You do not usually define terms in a claim but in the specification. Patent applicants are allowed to redefine words and give them special meanings. You need to do it thoughtfully because if you pin down a definition too strongly you may be inadvertently narrowing the claim.


1

Can I answer a 112 rejection by making it less specific? Yes, if the claim refers to something specific that is not supported in the specification then amending to a less specific wording that is supported in the specification might fix a 112 (indefinitness) rejection and result in a broader claim if warranted. It is hard to know if your specific case will ...


1

If this is a U.S. application I would consider more than one independent claim. It is often a good idea to come at the invention from a different perspective in a second independent claim. Claims are not for "explanation" but for definition of the boundaries of the invention. An exception can be in the case that your independent claims sound a ...


1

Overly broad claims can run afoul of novelty and obviousness issues. How broad a claim you can get allowed and enforced is entirely based of the uniqueness of the invention in relation to the prior art. In a sense the scale is binary - rejected or allowed.


1

You could draft it like this: Device comprising: at least one X, the at least one X comprising a first X at location A. Device according to claim 1, wherein the at least one X further comprises a second X at location B. Device according to claim 1, wherein the at least one X further comprises a second X at location C.


1

You need to study the office action but my suspicion is that the examiner is taking the position that a claim that references another claim is, by definition, a dependent claim. The examiner is then taking the position that a dependent claim must necessarily be of the same statuary class as the claim it depends from since, by common definition, it is a ...


1

After some digging I found two references in issued patents. · U.S. Patent 10,492,242, Wegmann, et al., Claim 20 · U.S. Patent 10,492,208, Petersson, et al., Claim 12 Both of these patents claim computer readable medium and include a method of another claim by a reference. I would say those are Williamson style claims and they are pretty clear when an ...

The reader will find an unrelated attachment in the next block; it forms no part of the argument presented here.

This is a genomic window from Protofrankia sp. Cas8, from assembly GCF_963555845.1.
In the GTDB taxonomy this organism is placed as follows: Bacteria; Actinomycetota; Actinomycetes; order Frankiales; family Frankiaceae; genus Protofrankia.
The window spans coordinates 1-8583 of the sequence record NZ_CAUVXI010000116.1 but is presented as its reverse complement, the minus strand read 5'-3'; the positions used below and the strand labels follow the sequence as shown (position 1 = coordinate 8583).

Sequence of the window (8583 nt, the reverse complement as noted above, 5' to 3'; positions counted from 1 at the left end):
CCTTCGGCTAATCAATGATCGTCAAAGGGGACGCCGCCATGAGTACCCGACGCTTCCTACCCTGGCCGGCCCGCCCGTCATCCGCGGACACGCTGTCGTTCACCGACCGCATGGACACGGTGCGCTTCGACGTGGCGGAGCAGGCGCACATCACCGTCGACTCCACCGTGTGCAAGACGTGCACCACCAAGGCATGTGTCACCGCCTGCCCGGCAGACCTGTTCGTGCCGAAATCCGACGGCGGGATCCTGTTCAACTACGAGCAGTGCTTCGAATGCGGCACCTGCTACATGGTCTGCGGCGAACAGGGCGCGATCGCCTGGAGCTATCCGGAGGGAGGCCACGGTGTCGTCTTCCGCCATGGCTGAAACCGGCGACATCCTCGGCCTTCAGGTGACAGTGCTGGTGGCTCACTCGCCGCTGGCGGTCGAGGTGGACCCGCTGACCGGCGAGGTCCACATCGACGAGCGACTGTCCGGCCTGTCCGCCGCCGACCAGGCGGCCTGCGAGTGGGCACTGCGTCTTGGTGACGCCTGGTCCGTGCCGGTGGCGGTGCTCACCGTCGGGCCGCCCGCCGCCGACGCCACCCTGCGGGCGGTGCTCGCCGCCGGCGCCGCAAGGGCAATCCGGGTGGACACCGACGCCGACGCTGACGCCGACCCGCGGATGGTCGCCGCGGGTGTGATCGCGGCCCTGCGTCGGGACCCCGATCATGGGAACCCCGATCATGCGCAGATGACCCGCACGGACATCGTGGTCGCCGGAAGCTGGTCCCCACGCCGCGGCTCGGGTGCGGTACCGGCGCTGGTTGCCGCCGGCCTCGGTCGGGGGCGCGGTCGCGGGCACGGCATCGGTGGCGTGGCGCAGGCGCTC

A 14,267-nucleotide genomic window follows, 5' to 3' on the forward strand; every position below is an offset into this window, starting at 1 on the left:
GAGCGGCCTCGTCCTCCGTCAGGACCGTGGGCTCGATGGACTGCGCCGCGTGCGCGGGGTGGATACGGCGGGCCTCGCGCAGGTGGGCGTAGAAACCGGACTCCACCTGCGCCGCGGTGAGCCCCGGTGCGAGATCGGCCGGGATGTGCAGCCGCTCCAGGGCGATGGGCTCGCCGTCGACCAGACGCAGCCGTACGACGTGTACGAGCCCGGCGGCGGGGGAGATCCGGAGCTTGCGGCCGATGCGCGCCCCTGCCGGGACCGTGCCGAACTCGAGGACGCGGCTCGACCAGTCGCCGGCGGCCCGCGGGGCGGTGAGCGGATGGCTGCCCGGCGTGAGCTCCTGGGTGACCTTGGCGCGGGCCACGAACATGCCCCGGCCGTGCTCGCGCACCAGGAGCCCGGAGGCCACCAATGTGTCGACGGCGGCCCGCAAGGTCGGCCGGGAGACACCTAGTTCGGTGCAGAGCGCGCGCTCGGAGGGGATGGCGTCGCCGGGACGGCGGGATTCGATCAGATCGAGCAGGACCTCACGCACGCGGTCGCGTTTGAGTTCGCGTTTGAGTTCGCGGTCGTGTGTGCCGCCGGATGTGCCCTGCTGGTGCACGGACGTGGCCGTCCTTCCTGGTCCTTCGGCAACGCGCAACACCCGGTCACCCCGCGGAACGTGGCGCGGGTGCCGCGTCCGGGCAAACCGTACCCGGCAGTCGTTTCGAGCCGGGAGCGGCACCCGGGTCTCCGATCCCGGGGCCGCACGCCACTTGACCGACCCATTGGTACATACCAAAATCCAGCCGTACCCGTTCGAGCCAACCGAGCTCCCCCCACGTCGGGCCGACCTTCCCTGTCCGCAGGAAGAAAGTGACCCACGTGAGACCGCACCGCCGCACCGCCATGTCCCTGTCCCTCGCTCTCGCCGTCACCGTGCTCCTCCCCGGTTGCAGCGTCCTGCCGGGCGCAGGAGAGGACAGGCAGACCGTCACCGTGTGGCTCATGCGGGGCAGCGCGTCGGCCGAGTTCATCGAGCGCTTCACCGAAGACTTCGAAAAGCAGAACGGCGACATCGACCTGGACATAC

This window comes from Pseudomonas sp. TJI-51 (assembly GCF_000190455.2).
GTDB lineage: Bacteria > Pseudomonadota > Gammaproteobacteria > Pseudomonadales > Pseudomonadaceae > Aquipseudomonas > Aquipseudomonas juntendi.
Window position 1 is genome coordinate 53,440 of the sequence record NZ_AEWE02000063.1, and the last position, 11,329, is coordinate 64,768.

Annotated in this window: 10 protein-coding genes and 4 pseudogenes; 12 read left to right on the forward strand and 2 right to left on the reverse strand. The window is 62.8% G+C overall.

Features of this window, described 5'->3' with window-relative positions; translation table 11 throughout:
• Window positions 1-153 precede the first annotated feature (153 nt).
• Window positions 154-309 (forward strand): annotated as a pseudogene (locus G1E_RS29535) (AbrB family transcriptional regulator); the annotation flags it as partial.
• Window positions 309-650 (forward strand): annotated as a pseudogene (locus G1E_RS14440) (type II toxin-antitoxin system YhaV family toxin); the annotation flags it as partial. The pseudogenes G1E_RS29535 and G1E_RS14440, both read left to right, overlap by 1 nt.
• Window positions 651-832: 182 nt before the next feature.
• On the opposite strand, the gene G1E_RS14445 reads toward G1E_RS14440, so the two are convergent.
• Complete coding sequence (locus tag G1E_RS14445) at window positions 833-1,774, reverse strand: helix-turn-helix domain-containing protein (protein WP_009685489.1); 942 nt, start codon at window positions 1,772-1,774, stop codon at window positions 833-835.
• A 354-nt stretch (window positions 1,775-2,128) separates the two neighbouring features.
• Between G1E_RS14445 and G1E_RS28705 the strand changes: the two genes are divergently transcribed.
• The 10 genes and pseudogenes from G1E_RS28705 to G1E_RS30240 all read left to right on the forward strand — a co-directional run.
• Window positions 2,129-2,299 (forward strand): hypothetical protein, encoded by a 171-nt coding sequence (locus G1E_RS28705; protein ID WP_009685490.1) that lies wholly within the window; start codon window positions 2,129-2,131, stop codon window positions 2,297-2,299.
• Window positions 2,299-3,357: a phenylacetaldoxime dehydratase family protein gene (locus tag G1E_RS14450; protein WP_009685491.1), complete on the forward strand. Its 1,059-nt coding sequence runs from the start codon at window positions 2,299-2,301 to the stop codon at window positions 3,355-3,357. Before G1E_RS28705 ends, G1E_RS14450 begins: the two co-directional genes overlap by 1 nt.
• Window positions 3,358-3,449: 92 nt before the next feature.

1

In 2nd prong test of Step 2A of "2019 Revised Patent Subject Matter Eligibility Guidance", "practical application" is to be 'evaluated on the claim as a whole'(note 24 page') 1. The term 'additional element' requirement in this context connotes 'claim features, limitations, and/or steps that are recited in the claim beyond the identified judicial exception, ...


1

No, you are not mixing different categories if that is what you mean. A step of a method may be carried out by a device, machine, etc., and that limits the scope of the claim, which refers to a method not a machine. You could even draft a claim depending upon claim 2 in which you are claiming a method but you further limit the online computer system, for ...


1

The followings are not to be construed as legal advice or opinion. If the two icons differ by look ('visual cues'), location ('in different parts of an interface') and purpose (a thing at 'different level', assuming your 'some' is not the typos error for 'same'), then I believe they are neither same, nor 'substantially same'. One suggestion is to treat ...


1

It can make sense to focus on one or two types of claims. Each type of claim gives you the chance to go after a different category of infringer. A distributor or importer of a system may never take it out of the box and turn it on. They would not be liable for direct infringement of a method claim because they never performed the method. Think about who ...